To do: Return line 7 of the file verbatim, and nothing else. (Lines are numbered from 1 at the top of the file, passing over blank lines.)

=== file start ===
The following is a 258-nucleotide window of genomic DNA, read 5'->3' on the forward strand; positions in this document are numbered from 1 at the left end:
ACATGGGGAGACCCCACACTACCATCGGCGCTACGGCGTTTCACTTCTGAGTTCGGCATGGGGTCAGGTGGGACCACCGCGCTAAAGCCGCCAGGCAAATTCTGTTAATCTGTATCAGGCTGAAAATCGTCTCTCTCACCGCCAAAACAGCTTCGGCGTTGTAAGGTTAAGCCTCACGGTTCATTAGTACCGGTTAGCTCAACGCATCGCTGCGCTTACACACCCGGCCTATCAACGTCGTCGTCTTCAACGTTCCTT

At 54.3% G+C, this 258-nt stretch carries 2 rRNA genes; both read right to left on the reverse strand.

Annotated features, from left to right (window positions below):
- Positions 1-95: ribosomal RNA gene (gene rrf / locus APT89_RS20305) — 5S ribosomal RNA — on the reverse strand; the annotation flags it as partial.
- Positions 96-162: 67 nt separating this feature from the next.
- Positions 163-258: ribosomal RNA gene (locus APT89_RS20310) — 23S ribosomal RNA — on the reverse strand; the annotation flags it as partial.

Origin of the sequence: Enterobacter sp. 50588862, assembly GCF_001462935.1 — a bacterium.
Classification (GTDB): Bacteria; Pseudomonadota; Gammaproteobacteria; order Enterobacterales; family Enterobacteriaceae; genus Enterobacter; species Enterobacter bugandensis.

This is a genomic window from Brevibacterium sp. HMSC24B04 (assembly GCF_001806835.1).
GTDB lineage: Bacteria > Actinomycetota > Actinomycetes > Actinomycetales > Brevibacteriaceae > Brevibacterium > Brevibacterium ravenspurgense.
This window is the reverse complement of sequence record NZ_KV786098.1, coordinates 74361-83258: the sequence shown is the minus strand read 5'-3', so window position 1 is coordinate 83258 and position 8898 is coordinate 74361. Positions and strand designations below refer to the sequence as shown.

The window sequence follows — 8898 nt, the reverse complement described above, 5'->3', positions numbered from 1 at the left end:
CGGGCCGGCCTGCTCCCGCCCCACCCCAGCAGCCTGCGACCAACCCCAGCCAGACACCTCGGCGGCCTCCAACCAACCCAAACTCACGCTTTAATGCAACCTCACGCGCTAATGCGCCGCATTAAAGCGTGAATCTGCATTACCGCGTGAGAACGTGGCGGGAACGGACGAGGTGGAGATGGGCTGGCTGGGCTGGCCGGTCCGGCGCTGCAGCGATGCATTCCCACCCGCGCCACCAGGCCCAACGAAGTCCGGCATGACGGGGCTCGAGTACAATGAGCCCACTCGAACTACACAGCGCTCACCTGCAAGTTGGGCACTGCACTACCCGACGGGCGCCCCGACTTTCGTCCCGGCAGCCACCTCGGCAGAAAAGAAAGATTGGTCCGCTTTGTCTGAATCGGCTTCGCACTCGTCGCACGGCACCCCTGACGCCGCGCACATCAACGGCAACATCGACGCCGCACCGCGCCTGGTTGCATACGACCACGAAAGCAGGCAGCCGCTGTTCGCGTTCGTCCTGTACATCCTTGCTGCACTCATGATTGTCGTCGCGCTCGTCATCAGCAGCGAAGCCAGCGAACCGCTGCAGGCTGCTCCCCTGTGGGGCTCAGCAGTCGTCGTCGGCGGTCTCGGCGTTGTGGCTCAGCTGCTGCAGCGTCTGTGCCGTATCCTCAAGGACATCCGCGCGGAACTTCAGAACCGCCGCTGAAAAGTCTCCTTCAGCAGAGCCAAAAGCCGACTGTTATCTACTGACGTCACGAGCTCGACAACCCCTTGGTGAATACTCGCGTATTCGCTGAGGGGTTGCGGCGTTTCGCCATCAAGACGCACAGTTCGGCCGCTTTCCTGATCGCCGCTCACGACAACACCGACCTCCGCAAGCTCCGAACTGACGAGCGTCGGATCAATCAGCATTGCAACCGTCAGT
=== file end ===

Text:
- Positions 163-258: ribosomal RNA gene (locus APT89_RS20310) — 23S ribosomal RNA — on the reverse strand; the annotation flags it as partial.